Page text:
In the UK housing market the last decades there has been a sluggishness in the supply of new properties. As argued in the Barker review (Barker, 2004) by 2021 215.000 houses per year should be built if supply is to keep up with demand (see Appendix: Table 2).
There is a limited supply of new houses due to planning regulations, shortage of land and construction lags(Barker, 2008). Hence, supply is inelastic in the short run.
It is estimated that in the years to come, the number of households in the UK will raise from 24.553.000 recorded in 2001 to 33.002.000 by 2031 (see Apendix: Table 3).
According to the law of supply, more houses will be available in the market when house prices go up. When house prices start to fall due to external factors such as an economic recession or a political crisis, the suppliers will withdraw houses out of the market for they don’t want to lose money. Then, due to a mismatch of properties wanted, and properties offered, the house prices will be pushed up again and so on (see Appendix: Table 4).
“The responsiveness, or elasticity, of the quantity demanded to changes in key economic determinants of demand, such as price or income (Jones, 2004, 89).
The price elasticity of demand for houses measures the responsiveness of the quantity demanded to a given change in its price.
It could be argued that when house prices go up the demand for buying houses would go down. However, the housing market is a unique market because houses are a necessity for the majority of people.
So, price elasticity:
Reflects the degree of responsiveness of house-buyers
Depends on the degree of the importance of the purchaseƒ Most houses are a necessity.
Is affected by the availability of close substitutes such as rented properties and complements.
Income Elasticity of Demand
«Income elasticity of demand measures the relationship between changes in
consumption of a good following an increase or decrease in income» (Jones, 2004).
As illustrated in Table 5 Income elasticity of demand can be either positive or negative. For a normal good the income elasticity of demand is expected to be positive, while for an inferior good it is expected to be negative” (Brickley, Smith, Zimmerman, 2009, 134)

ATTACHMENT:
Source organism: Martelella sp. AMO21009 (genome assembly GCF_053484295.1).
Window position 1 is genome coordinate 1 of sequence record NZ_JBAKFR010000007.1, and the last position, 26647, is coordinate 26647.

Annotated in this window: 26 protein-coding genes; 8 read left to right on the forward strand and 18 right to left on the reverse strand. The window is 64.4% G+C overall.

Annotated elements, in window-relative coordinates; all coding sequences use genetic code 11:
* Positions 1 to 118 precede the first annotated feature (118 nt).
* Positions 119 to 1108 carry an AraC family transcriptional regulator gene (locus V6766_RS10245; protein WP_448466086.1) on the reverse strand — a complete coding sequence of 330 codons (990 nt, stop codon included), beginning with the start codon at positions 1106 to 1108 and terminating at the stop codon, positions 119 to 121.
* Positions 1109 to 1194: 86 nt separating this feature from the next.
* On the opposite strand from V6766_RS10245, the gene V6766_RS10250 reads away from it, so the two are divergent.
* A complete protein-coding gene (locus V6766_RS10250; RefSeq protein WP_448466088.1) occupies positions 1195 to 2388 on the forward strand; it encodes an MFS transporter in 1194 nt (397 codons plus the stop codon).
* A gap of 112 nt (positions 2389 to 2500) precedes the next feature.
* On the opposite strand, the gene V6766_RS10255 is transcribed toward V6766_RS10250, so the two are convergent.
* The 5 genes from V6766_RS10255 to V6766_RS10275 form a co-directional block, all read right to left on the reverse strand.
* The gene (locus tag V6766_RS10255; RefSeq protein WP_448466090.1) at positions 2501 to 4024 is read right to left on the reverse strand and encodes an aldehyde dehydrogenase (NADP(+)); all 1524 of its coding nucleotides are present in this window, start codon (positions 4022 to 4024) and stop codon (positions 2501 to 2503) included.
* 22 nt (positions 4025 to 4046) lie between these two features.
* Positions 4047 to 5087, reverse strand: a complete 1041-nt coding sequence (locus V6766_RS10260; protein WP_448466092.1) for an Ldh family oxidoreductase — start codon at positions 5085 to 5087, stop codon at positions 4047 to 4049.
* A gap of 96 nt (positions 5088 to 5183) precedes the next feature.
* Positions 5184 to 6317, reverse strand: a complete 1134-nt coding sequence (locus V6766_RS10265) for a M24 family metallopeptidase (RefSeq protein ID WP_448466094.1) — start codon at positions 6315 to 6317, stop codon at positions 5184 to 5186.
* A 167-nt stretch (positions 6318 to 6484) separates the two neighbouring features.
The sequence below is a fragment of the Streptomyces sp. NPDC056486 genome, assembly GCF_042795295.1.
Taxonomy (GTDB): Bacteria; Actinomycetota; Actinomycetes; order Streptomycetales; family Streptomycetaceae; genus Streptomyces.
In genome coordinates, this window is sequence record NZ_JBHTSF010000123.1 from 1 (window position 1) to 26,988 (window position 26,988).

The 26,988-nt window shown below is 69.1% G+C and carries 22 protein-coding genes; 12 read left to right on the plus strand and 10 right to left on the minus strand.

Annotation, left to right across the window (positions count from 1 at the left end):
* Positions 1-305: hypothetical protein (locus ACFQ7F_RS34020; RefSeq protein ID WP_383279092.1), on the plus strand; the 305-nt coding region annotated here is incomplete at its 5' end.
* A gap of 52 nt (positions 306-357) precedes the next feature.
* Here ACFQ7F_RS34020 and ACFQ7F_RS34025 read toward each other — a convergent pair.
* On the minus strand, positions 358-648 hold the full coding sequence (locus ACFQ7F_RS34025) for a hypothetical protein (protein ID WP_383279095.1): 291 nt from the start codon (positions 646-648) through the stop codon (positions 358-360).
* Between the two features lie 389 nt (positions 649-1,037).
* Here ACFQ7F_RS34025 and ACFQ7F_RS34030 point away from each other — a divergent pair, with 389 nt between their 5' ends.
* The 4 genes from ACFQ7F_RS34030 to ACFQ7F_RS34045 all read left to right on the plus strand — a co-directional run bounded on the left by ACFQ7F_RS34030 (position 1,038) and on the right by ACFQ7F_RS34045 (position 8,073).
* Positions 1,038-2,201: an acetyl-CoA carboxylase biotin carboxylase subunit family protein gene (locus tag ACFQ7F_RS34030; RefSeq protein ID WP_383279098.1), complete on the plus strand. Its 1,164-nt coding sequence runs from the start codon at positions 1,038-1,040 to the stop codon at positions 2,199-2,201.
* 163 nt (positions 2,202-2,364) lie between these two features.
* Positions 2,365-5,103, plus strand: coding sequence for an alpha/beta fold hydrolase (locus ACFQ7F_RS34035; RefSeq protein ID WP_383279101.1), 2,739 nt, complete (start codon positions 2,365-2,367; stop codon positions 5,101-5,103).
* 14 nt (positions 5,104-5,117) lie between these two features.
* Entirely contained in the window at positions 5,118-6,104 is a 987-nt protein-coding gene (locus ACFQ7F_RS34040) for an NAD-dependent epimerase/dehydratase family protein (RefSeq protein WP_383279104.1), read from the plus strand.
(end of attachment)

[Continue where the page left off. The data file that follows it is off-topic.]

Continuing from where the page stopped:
Expected incomes are as important as current incomes in affecting demand.
Houses are normal goods but according to people’s preferences we can identify two types of housing, necessity housing for people who are price sensitive and luxury housing for that margin of people who have the resources to proceed with such a purchase.
Cross Price elasticity of demand
“The cross price elasticity of demand relates changes in the quantity
of demand for good X to changes in the price of another good Y” (Jones, 2004)
In the housing market substitutes to owned properties are the rented properties. So when there is an increase in rent prices, more people may choose to buy a property instead of staying in rent and vice versa.
In my opinion it could be argued that mortgages and loans can be regarded as complement goods to house purchases since a high availability in mortgage lending leads in higher number of properties purchased. However, I acknowledge potential flaws in such a statement. Hence the cross elasticity is negative for complements ( Brickley, Smith, Zimmerman, 2009, 134)
At this point, I consider the recent upward shift in house prices as mostly related to a shortage of supplied properties, as well as to an increasing demand affected by low interest rates rather than demand-side and supply-side factors. However, this cannot be regarded as a generalization since the house market will always be fragmented owing to multiple trends reflecting the variety of buyers’ financial dynamics.